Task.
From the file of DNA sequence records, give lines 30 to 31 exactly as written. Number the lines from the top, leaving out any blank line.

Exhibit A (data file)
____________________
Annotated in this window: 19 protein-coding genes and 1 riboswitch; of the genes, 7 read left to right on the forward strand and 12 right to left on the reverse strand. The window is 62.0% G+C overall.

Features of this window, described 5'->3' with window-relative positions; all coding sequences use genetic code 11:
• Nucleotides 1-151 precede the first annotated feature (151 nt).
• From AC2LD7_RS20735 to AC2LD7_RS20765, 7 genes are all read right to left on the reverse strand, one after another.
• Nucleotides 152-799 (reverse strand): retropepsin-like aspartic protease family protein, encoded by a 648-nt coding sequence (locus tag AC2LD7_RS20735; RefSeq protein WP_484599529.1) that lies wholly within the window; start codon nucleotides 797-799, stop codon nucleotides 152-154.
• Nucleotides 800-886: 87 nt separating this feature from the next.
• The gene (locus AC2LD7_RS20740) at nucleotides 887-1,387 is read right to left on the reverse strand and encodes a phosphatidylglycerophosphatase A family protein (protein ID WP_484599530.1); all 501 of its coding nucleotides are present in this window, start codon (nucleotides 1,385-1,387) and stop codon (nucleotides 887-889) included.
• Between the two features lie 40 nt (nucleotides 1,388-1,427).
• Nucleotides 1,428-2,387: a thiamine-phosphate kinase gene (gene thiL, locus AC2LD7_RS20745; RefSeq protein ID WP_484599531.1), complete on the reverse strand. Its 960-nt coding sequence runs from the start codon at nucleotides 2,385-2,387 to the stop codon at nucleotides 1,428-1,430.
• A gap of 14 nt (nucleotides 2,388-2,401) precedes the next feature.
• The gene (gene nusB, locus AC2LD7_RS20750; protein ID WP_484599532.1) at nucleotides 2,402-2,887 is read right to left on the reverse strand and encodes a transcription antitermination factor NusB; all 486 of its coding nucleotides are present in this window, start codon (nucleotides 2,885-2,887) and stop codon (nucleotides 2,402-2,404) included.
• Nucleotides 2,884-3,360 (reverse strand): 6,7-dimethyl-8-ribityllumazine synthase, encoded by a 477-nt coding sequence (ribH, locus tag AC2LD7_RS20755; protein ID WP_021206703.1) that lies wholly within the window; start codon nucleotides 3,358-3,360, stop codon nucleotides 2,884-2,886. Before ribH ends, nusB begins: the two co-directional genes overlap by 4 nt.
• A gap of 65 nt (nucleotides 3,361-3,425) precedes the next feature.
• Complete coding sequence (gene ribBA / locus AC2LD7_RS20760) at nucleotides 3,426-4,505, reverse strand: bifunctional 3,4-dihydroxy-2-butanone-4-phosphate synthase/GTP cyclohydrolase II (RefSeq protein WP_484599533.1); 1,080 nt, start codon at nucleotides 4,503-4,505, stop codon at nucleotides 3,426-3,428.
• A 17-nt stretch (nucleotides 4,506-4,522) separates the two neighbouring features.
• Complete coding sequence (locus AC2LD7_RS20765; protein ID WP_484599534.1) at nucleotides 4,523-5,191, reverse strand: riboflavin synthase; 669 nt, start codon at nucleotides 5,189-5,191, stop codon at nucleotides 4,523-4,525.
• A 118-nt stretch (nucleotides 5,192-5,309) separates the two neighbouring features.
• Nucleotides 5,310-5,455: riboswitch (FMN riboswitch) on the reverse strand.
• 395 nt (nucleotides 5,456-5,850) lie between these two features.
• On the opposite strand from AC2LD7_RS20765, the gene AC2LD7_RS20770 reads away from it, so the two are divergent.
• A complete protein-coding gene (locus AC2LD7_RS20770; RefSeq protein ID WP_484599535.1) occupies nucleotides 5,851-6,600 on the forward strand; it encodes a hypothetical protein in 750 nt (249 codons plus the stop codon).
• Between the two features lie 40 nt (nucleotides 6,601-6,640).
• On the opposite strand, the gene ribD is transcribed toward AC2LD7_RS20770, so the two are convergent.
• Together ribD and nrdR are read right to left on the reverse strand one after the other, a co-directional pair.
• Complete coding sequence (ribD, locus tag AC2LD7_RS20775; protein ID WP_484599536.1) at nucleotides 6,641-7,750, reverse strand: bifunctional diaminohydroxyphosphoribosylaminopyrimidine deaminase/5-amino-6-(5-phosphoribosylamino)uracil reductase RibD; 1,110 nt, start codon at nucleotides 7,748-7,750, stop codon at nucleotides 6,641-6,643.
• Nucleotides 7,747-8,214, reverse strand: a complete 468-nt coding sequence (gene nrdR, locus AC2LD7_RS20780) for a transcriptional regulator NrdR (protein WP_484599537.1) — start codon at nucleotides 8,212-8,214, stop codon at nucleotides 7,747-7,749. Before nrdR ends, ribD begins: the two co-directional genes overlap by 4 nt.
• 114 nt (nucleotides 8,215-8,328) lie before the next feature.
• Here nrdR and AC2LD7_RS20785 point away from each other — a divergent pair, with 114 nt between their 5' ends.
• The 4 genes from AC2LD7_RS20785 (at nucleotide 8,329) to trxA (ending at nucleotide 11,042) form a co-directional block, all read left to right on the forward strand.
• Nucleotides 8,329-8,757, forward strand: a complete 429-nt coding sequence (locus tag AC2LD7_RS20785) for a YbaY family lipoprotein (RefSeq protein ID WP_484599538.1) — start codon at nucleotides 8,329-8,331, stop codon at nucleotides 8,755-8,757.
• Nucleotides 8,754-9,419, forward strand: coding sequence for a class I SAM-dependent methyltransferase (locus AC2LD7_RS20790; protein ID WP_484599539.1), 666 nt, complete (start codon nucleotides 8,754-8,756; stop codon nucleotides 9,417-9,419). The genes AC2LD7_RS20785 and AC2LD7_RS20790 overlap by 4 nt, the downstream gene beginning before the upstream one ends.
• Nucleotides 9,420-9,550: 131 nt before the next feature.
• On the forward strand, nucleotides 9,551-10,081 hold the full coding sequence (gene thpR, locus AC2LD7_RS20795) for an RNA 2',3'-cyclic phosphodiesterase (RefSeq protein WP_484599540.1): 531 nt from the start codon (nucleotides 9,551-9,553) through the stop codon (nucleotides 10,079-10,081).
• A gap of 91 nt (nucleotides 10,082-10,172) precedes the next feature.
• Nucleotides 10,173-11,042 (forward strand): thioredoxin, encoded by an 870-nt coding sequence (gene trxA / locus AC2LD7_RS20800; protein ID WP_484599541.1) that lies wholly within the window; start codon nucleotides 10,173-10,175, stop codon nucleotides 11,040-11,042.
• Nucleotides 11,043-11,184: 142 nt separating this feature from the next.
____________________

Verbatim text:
• Nucleotides 8,329-8,757, forward strand: a complete 429-nt coding sequence (locus tag AC2LD7_RS20785) for a YbaY family lipoprotein (RefSeq protein ID WP_484599538.1) — start codon at nucleotides 8,329-8,331, stop codon at nucleotides 8,755-8,757.
• Nucleotides 8,754-9,419, forward strand: coding sequence for a class I SAM-dependent methyltransferase (locus AC2LD7_RS20790; protein ID WP_484599539.1), 666 nt, complete (start codon nucleotides 8,754-8,756; stop codon nucleotides 9,417-9,419). The genes AC2LD7_RS20785 and AC2LD7_RS20790 overlap by 4 nt, the downstream gene beginning before the upstream one ends.